Sort = new ExternalMergeSortSortOptions
    {
        Comparer = new CsvMultipleColumnSorter_StringSplit(columns) 
    }
};
var sorter = new ExternalMergeSorter(options);

await sorter.Sort(unsortedFile, targetFile);

This is our first approach that relies on string.Split to extract the different columns and then sort based on the passed in columns. The code works and is quite easy to understand. It's not effiecent though (as you will see in the benchmarks), don't use this code.

Substring

public class CsvMultipleColumnSorter_Substring : IComparer<string>
{
    private readonly IReadOnlyCollection<int> _columns;
    private readonly char _separator;

    public CsvMultipleColumnSorter_Substring(
        IReadOnlyCollection<int> columns,
        char separator = ',')
    {
        _columns = columns ?? throw new ArgumentNullException(nameof(columns));
        _separator = separator;
    }

    public int Compare(string? x, string? y)
    {
        if (x == null && y != null)
        {
            return -1;
        }

        if (y == null && x != null)
        {
            return 1;
        }

        if (x == null || y == null)
        {
            return 0;
        }

        var result = 0;
        foreach (var column in _columns)
        {
            var xColumn = GetColumnValue(x, column);
            var yColumn = GetColumnValue(y, column);

            result = string.Compare(xColumn, yColumn, StringComparison.OrdinalIgnoreCase);

            if (result != 0)
            {
                return result;
            }
        }

        return result;
    }

    private string GetColumnValue(string value, int column)
    {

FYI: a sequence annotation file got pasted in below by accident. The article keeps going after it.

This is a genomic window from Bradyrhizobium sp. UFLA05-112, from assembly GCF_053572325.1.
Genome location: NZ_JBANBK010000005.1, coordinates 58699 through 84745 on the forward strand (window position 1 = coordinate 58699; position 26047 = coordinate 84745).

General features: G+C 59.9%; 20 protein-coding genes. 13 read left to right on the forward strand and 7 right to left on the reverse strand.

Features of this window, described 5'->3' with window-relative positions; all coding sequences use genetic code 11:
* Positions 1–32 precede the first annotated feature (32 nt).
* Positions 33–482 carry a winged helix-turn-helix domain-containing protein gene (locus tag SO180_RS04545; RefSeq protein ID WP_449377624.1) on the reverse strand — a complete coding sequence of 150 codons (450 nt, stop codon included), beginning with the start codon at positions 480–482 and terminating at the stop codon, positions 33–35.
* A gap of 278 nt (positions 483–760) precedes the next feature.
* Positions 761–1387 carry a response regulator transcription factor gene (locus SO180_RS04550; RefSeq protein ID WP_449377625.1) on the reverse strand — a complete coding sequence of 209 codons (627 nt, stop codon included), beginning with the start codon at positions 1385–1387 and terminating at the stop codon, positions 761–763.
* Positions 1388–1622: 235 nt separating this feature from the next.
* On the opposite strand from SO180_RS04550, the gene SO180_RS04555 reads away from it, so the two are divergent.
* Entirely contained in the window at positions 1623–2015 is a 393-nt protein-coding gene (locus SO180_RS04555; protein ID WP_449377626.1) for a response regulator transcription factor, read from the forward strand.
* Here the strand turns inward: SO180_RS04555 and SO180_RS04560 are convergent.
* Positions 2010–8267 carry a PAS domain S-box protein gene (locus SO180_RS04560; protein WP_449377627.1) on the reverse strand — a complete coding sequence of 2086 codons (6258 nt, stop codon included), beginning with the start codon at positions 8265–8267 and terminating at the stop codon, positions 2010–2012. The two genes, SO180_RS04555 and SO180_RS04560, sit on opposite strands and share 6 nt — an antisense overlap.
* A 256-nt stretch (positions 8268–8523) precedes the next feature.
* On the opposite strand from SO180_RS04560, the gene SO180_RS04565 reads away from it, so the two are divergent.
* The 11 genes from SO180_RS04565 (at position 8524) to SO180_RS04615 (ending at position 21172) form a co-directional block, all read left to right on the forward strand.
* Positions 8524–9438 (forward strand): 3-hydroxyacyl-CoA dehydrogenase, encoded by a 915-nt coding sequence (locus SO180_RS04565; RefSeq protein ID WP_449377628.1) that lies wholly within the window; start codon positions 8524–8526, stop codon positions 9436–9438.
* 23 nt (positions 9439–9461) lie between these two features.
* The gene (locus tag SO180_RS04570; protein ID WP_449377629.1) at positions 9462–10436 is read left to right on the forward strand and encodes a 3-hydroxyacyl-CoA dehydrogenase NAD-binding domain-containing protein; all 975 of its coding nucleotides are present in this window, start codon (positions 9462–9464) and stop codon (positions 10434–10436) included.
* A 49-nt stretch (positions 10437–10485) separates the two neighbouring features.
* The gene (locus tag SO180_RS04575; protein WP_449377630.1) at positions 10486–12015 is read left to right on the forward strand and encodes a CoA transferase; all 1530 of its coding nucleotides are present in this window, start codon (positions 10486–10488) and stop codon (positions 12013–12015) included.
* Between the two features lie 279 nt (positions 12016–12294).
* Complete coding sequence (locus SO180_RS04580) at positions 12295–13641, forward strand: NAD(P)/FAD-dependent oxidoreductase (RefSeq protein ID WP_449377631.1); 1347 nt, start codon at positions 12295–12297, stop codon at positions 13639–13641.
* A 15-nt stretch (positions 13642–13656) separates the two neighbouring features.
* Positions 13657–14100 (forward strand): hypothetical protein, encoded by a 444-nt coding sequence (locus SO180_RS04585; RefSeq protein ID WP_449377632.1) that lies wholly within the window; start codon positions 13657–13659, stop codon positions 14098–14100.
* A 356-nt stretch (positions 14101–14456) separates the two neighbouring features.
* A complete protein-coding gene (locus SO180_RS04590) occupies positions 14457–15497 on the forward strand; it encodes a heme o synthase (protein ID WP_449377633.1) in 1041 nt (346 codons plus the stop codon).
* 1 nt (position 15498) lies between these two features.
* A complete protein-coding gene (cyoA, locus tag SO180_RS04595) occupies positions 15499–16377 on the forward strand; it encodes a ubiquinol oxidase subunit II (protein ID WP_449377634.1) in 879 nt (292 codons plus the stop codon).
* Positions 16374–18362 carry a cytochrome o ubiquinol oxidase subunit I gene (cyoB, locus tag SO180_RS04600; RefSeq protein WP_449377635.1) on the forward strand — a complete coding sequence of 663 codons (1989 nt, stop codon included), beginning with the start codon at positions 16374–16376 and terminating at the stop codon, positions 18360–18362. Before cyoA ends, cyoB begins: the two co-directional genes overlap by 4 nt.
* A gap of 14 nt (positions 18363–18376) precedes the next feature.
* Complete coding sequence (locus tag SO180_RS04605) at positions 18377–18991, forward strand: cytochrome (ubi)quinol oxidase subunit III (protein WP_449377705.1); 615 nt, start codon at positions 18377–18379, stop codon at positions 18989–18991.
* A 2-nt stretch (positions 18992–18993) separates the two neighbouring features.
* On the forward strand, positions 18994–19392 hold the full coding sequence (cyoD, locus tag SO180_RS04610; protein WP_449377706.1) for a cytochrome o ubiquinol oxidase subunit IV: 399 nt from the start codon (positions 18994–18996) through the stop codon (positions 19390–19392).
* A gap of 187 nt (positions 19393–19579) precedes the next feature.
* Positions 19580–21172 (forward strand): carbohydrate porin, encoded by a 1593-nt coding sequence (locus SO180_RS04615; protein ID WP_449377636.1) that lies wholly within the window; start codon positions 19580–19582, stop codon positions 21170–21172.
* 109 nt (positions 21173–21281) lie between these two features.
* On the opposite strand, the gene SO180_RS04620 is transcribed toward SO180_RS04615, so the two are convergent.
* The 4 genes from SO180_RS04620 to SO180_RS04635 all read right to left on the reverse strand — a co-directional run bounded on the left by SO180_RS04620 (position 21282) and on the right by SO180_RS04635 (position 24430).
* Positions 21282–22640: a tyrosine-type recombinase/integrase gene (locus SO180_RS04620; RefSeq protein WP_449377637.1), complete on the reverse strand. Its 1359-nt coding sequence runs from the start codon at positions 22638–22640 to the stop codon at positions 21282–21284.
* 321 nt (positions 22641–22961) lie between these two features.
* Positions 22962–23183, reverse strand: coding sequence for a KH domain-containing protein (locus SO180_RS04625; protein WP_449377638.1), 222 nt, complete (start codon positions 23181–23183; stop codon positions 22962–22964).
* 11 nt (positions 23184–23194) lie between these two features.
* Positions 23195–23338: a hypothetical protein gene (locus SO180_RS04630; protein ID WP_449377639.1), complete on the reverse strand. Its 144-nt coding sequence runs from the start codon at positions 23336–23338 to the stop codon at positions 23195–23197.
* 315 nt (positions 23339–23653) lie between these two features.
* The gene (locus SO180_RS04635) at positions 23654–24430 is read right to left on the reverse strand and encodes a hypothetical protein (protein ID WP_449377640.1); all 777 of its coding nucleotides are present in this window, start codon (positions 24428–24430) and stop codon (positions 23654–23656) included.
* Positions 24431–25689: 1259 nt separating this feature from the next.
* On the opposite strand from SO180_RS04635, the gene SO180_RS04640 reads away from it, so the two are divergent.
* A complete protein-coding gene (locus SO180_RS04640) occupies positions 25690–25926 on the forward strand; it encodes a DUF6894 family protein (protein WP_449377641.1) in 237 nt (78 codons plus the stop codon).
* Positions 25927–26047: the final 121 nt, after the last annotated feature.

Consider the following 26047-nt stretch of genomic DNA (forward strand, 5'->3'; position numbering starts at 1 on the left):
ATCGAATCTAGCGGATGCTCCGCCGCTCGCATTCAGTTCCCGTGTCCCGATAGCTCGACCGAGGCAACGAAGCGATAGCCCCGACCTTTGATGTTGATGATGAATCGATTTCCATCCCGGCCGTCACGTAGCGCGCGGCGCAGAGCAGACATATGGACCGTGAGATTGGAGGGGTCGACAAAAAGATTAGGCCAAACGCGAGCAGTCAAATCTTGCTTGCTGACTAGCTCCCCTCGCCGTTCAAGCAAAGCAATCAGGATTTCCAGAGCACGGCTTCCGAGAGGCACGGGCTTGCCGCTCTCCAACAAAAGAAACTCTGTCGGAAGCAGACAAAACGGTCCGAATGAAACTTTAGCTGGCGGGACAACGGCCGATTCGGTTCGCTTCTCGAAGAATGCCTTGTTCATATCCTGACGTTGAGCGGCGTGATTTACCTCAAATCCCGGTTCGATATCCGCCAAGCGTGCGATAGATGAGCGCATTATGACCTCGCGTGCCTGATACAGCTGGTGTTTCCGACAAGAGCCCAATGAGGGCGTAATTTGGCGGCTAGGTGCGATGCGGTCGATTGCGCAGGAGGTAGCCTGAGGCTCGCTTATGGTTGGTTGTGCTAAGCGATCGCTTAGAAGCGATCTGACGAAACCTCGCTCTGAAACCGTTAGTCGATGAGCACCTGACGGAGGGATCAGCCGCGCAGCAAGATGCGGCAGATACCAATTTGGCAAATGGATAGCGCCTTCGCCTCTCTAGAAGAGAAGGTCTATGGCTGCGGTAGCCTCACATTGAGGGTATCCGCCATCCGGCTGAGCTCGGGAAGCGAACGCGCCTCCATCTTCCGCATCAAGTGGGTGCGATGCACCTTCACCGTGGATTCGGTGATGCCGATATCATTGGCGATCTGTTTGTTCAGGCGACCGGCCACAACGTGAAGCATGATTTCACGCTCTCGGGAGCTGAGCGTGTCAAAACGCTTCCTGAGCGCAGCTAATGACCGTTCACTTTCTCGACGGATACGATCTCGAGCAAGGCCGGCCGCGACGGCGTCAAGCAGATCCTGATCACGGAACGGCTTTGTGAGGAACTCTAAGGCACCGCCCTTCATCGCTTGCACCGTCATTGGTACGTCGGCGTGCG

var columnCounter = 1;
        var columnStartIndex = 0;
        for (var i = 0; i < value.Length; i++)
        {
            if (value[i].Equals(_separator))
            {
                columnCounter++;
                continue;
            }

            if (columnCounter != column)
            {
                continue;
            }

            columnStartIndex = i;
            break;
        }

        var columnLength = 0;
        var slice = value[columnStartIndex..];
        for (var i = 0; i < slice.Length; i++)
        {
            if (slice[i] != _separator)
            {
                columnLength++;
            }
            else
            {
                break;
            }
        }

        return value.Substring(columnStartIndex, columnLength);
    }
}

Here we're using subtring instead of string.Split to avoid doing the array allocation of all the different columns. At the end, when doing the actual Substring call, we allocate a new string. This code might be a bit harder to understand compared to the string.Split approach. Since we know that we can do even better than this code, I would not use this code either. Let's check out the span implementation.

Span

public class CsvMultipleColumnSorter_Span : IComparer<string>
{
    private readonly IReadOnlyCollection<int> _columns;
    private readonly char _separator;

    public CsvMultipleColumnSorter_Span(
        IReadOnlyCollection<int> columns,
        char separator = ',')
    {
        _columns = columns ?? throw new ArgumentNullException(nameof(columns));
        _separator = separator;
    }

    public int Compare(string? x, string? y)
    {
        if (x == null && y != null)
        {